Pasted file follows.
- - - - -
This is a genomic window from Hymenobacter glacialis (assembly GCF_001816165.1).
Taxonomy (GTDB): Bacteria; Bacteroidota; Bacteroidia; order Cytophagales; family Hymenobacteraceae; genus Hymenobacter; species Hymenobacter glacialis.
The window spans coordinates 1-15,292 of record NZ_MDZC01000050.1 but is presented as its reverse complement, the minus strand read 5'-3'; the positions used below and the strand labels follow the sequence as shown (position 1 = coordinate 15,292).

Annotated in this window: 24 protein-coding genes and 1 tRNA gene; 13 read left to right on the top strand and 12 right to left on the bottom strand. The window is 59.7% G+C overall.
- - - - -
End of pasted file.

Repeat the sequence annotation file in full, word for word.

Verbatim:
This is a genomic window from Hymenobacter glacialis (assembly GCF_001816165.1).
Taxonomy (GTDB): Bacteria; Bacteroidota; Bacteroidia; order Cytophagales; family Hymenobacteraceae; genus Hymenobacter; species Hymenobacter glacialis.
The window spans coordinates 1-15,292 of record NZ_MDZC01000050.1 but is presented as its reverse complement, the minus strand read 5'-3'; the positions used below and the strand labels follow the sequence as shown (position 1 = coordinate 15,292).

Annotated in this window: 24 protein-coding genes and 1 tRNA gene; 13 read left to right on the top strand and 12 right to left on the bottom strand. The window is 59.7% G+C overall.